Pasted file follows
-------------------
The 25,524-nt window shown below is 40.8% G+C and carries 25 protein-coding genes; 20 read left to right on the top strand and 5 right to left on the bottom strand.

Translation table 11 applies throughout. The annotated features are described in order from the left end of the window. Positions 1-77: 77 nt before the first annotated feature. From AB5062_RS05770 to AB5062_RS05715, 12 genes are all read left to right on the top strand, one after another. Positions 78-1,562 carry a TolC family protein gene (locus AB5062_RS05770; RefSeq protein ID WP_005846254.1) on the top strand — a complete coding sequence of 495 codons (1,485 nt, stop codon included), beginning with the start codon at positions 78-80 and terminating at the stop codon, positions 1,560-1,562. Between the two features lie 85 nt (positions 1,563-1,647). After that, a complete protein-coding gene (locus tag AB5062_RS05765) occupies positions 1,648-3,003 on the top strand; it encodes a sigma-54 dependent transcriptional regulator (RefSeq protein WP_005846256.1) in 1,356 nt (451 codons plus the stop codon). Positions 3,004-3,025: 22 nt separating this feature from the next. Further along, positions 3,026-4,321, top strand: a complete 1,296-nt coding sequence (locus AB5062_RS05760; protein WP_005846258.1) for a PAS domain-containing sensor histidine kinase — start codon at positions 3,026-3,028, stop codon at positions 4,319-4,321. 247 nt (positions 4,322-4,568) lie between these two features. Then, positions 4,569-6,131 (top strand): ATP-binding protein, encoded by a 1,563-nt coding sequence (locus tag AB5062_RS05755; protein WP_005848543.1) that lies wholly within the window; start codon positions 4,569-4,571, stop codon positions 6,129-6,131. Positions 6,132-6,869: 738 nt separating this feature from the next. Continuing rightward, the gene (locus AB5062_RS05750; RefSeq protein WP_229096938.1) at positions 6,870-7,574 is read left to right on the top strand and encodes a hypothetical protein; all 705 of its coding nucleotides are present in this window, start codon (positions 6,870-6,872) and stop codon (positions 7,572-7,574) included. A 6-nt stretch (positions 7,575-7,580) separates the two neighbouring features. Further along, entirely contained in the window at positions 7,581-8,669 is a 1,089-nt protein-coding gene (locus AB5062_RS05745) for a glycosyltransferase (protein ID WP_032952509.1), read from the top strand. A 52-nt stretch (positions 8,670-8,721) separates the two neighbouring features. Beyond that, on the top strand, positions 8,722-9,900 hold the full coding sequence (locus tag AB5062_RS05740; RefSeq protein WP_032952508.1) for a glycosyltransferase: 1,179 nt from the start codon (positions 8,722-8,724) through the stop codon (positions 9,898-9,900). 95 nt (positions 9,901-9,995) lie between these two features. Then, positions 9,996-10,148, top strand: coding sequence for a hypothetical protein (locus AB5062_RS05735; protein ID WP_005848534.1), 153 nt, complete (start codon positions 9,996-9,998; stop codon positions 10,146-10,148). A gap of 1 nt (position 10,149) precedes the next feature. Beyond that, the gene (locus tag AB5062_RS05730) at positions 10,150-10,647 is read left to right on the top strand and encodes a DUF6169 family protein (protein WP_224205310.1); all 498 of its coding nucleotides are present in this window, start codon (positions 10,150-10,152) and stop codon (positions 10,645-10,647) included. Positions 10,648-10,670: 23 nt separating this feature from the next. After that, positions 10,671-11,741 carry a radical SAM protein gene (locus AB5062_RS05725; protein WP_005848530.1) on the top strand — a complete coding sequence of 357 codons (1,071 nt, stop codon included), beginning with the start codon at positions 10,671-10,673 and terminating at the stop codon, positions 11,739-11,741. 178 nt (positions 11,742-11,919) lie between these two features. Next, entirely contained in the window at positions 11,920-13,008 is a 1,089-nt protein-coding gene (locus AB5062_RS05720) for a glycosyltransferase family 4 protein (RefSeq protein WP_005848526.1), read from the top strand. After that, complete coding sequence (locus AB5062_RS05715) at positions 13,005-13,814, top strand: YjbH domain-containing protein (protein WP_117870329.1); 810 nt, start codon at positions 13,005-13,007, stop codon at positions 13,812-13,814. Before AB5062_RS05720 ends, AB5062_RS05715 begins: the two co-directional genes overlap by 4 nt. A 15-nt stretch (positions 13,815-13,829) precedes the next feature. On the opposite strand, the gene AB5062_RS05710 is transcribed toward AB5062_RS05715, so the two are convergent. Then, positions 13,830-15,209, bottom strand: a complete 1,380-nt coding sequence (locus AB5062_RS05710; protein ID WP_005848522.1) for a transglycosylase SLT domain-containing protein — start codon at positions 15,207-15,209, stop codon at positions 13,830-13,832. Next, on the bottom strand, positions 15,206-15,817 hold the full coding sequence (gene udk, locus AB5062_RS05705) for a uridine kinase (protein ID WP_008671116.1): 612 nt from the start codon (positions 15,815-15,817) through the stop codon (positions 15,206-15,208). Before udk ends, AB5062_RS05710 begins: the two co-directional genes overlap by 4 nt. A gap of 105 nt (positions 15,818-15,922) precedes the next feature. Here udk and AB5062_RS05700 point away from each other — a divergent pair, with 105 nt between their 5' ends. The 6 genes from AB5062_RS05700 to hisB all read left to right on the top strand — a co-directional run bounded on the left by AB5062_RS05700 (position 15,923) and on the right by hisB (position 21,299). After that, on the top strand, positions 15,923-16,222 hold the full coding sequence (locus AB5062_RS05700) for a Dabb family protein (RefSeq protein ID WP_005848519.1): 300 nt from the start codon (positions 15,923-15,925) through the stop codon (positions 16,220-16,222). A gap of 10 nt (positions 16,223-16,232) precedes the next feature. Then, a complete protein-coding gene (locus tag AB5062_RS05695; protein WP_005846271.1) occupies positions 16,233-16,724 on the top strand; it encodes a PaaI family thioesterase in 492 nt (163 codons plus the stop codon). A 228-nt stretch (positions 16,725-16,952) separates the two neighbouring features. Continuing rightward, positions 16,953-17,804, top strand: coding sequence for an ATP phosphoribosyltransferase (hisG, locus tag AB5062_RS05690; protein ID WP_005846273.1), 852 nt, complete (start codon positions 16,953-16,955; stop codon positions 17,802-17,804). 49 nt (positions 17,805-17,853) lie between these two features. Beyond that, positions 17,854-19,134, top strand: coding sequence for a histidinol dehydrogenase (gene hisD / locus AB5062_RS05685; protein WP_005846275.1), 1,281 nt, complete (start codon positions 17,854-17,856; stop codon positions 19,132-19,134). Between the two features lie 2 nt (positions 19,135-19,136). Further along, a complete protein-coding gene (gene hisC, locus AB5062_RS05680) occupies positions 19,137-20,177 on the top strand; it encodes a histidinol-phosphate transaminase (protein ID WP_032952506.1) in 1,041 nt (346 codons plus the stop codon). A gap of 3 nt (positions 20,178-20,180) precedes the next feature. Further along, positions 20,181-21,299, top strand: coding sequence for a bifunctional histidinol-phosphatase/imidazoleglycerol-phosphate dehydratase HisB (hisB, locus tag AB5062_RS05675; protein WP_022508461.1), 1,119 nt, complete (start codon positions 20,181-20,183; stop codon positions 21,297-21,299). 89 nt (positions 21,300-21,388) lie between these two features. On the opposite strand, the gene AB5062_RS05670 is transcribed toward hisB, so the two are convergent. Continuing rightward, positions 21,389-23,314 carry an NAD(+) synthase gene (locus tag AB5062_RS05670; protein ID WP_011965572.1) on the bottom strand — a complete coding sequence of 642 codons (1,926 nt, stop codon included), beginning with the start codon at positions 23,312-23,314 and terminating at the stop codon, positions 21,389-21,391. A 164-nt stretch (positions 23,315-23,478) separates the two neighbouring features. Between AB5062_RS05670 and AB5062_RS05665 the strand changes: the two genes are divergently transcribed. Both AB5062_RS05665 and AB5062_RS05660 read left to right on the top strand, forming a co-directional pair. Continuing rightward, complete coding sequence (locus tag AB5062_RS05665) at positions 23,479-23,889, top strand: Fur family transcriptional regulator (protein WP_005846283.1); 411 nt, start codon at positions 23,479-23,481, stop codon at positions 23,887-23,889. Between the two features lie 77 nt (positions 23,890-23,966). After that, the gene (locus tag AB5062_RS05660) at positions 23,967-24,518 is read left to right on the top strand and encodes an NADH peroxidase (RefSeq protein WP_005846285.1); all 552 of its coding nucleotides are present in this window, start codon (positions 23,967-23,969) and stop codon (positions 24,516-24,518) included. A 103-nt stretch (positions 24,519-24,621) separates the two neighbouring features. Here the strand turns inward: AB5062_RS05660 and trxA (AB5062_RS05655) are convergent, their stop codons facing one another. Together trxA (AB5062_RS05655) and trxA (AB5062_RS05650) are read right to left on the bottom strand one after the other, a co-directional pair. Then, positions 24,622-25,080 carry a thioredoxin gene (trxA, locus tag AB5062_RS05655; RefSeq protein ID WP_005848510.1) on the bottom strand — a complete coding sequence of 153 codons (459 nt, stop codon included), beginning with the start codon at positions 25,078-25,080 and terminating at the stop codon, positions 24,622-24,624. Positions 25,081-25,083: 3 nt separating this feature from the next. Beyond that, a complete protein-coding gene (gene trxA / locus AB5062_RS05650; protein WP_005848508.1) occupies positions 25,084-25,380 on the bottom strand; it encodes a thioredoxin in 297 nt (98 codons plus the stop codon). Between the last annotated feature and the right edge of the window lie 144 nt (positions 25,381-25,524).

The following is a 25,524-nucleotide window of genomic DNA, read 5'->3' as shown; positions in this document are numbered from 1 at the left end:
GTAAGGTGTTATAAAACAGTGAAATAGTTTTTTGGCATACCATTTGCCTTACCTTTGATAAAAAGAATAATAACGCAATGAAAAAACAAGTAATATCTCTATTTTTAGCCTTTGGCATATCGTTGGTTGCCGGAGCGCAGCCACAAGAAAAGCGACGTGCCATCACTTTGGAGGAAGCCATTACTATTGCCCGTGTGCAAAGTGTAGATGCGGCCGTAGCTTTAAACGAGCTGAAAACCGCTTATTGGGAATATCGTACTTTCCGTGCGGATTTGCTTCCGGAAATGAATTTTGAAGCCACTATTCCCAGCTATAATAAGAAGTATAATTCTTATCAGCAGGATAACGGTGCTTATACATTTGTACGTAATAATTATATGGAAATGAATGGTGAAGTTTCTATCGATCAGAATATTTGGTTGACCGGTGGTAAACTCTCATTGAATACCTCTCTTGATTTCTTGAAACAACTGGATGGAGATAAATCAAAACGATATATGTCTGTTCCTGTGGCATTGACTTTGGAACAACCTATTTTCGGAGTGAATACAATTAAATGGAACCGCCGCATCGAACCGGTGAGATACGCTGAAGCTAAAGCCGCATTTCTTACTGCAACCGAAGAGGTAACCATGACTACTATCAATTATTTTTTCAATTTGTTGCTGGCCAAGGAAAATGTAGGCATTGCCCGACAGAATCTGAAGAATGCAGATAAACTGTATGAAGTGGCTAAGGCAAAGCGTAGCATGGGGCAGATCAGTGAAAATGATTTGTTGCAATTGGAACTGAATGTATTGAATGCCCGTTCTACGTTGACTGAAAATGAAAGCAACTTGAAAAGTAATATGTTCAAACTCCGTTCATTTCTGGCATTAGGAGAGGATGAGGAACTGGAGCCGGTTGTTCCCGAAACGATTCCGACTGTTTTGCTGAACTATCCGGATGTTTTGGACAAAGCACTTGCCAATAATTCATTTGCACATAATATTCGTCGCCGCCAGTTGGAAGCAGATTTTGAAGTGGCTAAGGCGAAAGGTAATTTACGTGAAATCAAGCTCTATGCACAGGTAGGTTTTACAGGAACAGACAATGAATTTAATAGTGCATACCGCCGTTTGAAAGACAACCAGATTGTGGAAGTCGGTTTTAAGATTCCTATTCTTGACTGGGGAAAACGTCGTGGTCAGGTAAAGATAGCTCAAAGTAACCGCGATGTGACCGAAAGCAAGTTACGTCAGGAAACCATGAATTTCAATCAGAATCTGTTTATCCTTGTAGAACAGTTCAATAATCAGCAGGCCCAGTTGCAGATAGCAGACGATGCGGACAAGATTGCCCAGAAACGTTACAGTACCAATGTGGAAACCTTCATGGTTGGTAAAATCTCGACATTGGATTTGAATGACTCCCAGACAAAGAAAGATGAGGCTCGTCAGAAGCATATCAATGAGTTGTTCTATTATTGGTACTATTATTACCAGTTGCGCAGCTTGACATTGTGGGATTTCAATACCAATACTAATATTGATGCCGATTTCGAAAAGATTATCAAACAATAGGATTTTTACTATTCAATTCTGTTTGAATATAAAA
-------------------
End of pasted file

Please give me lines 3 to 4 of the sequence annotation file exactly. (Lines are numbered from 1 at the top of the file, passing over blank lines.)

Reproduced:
The following is a 25,524-nucleotide window of genomic DNA, read 5'->3' as shown; positions in this document are numbered from 1 at the left end:
GTAAGGTGTTATAAAACAGTGAAATAGTTTTTTGGCATACCATTTGCCTTACCTTTGATAAAAAGAATAATAACGCAATGAAAAAACAAGTAATATCTCTATTTTTAGCCTTTGGCATATCGTTGGTTGCCGGAGCGCAGCCACAAGAAAAGCGACGTGCCATCACTTTGGAGGAAGCCATTACTATTGCCCGTGTGCAAAGTGTAGATGCGGCCGTAGCTTTAAACGAGCTGAAAACCGCTTATTGGGAATATCGTACTTTCCGTGCGGATTTGCTTCCGGAAATGAATTTTGAAGCCACTATTCCCAGCTATAATAAGAAGTATAATTCTTATCAGCAGGATAACGGTGCTTATACATTTGTACGTAATAATTATATGGAAATGAATGGTGAAGTTTCTATCGATCAGAATATTTGGTTGACCGGTGGTAAACTCTCATTGAATACCTCTCTTGATTTCTTGAAACAACTGGATGGAGATAAATCAAAACGATATATGTCTGTTCCTGTGGCATTGACTTTGGAACAACCTATTTTCGGAGTGAATACAATTAAATGGAACCGCCGCATCGAACCGGTGAGATACGCTGAAGCTAAAGCCGCATTTCTTACTGCAACCGAAGAGGTAACCATGACTACTATCAATTATTTTTTCAATTTGTTGCTGGCCAAGGAAAATGTAGGCATTGCCCGACAGAATCTGAAGAATGCAGATAAACTGTATGAAGTGGCTAAGGCAAAGCGTAGCATGGGGCAGATCAGTGAAAATGATTTGTTGCAATTGGAACTGAATGTATTGAATGCCCGTTCTACGTTGACTGAAAATGAAAGCAACTTGAAAAGTAATATGTTCAAACTCCGTTCATTTCTGGCATTAGGAGAGGATGAGGAACTGGAGCCGGTTGTTCCCGAAACGATTCCGACTGTTTTGCTGAACTATCCGGATGTTTTGGACAAAGCACTTGCCAATAATTCATTTGCACATAATATTCGTCGCCGCCAGTTGGAAGCAGATTTTGAAGTGGCTAAGGCGAAAGGTAATTTACGTGAAATCAAGCTCTATGCACAGGTAGGTTTTACAGGAACAGACAATGAATTTAATAGTGCATACCGCCGTTTGAAAGACAACCAGATTGTGGAAGTCGGTTTTAAGATTCCTATTCTTGACTGGGGAAAACGTCGTGGTCAGGTAAAGATAGCTCAAAGTAACCGCGATGTGACCGAAAGCAAGTTACGTCAGGAAACCATGAATTTCAATCAGAATCTGTTTATCCTTGTAGAACAGTTCAATAATCAGCAGGCCCAGTTGCAGATAGCAGACGATGCGGACAAGATTGCCCAGAAACGTTACAGTACCAATGTGGAAACCTTCATGGTTGGTAAAATCTCGACATTGGATTTGAATGACTCCCAGACAAAGAAAGATGAGGCTCGTCAGAAGCATATCAATGAGTTGTTCTATTATTGGTACTATTATTACCAGTTGCGCAGCTTGACATTGTGGGATTTCAATACCAATACTAATATTGATGCCGATTTCGAAAAGATTATCAAACAATAGGATTTTTACTATTCAATTCTGTTTGAATATAAAA